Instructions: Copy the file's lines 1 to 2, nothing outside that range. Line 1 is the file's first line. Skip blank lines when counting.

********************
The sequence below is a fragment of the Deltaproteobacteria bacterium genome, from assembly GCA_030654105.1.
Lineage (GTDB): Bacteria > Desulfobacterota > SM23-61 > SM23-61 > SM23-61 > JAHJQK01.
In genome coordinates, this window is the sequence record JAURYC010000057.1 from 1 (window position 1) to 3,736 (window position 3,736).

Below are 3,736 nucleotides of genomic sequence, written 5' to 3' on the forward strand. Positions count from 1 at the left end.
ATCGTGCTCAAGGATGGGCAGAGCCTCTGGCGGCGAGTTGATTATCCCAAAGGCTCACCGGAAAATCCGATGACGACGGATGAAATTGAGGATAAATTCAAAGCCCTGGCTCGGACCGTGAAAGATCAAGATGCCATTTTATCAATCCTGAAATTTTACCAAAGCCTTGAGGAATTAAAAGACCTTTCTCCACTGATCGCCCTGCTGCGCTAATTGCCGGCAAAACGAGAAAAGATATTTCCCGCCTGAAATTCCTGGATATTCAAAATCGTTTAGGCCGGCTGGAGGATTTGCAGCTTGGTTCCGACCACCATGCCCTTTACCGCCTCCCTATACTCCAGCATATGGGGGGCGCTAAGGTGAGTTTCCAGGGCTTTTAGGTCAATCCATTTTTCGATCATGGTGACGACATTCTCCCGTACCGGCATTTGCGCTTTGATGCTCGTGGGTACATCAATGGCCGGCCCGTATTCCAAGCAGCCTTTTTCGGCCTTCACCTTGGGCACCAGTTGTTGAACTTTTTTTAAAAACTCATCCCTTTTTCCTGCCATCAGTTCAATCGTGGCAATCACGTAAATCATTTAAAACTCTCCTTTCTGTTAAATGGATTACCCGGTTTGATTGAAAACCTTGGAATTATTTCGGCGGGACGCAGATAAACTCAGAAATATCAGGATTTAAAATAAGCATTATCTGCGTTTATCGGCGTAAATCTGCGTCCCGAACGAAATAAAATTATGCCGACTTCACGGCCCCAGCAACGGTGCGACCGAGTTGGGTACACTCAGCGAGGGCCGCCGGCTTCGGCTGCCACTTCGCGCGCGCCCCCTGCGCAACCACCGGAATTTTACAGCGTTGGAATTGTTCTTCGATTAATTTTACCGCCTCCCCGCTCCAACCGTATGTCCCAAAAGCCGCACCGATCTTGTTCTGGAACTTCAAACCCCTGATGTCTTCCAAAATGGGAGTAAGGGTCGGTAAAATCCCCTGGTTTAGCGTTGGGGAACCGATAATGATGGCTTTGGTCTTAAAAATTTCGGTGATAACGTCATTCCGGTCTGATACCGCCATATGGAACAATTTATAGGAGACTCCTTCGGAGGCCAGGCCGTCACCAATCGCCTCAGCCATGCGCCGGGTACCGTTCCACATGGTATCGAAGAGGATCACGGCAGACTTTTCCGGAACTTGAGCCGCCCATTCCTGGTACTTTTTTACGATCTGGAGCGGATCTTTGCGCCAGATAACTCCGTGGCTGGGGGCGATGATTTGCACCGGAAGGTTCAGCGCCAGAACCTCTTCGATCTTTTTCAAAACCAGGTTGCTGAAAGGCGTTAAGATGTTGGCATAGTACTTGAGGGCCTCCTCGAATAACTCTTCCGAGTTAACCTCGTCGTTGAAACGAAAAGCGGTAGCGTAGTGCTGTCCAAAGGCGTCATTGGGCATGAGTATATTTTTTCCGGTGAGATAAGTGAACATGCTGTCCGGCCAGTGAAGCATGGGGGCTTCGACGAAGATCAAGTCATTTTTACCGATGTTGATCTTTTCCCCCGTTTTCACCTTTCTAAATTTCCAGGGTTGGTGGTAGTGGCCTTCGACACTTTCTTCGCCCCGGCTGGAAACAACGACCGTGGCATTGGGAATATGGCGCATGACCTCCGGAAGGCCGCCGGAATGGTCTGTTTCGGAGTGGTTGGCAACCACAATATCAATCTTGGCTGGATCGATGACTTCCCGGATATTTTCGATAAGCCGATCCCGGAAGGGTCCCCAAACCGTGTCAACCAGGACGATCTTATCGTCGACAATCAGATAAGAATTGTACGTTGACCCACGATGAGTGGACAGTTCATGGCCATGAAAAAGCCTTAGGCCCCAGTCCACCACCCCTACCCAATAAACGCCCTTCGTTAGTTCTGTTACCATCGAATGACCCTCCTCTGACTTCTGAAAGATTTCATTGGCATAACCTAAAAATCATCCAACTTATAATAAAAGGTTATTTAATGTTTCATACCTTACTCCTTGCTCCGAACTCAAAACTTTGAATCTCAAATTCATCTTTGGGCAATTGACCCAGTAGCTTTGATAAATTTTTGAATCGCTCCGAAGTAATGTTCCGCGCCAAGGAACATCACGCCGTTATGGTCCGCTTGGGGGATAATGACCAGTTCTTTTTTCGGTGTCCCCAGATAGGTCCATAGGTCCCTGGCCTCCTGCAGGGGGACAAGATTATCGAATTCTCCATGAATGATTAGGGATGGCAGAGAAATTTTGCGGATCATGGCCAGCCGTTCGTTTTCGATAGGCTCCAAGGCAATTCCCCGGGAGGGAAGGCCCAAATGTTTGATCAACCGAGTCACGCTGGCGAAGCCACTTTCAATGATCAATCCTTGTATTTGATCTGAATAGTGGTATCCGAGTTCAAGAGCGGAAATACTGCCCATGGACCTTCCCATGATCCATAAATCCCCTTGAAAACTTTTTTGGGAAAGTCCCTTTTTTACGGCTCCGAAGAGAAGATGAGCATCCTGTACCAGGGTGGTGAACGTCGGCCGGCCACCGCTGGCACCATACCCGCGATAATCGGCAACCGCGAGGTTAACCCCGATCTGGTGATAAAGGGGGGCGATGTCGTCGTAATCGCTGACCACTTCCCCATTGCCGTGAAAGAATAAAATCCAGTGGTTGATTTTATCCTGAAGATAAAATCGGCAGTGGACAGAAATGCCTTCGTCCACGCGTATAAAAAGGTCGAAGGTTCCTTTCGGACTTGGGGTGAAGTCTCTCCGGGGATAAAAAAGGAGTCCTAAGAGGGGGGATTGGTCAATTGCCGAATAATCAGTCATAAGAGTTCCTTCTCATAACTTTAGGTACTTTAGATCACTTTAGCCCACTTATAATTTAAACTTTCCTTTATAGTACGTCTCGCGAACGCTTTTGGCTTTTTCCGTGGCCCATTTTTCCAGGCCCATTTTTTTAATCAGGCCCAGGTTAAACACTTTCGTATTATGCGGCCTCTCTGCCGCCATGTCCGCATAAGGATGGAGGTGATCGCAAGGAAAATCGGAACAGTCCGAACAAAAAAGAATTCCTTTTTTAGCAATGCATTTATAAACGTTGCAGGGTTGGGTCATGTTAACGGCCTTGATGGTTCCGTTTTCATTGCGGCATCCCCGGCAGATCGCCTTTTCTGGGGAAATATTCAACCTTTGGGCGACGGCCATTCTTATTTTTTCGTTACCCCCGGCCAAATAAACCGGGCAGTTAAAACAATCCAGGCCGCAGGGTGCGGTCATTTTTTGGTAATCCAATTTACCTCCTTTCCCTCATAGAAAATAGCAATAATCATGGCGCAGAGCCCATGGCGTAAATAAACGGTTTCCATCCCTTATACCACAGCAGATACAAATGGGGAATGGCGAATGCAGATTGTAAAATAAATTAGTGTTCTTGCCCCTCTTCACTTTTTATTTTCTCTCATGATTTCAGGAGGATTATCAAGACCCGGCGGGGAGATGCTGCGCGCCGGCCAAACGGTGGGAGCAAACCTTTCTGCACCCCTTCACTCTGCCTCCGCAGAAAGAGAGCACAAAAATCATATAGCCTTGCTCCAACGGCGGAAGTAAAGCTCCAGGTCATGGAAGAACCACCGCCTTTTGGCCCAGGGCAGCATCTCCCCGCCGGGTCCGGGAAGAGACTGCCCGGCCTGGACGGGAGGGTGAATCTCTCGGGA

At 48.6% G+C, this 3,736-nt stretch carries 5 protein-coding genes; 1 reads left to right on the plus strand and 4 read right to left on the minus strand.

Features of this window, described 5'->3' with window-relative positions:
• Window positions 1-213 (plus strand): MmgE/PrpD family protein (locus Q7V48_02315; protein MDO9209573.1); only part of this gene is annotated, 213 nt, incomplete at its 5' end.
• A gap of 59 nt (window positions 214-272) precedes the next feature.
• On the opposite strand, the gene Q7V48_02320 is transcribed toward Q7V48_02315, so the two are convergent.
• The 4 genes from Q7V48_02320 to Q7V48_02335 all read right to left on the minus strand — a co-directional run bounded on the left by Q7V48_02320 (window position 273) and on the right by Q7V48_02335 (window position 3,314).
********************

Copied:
The sequence below is a fragment of the Deltaproteobacteria bacterium genome, from assembly GCA_030654105.1.
Lineage (GTDB): Bacteria > Desulfobacterota > SM23-61 > SM23-61 > SM23-61 > JAHJQK01.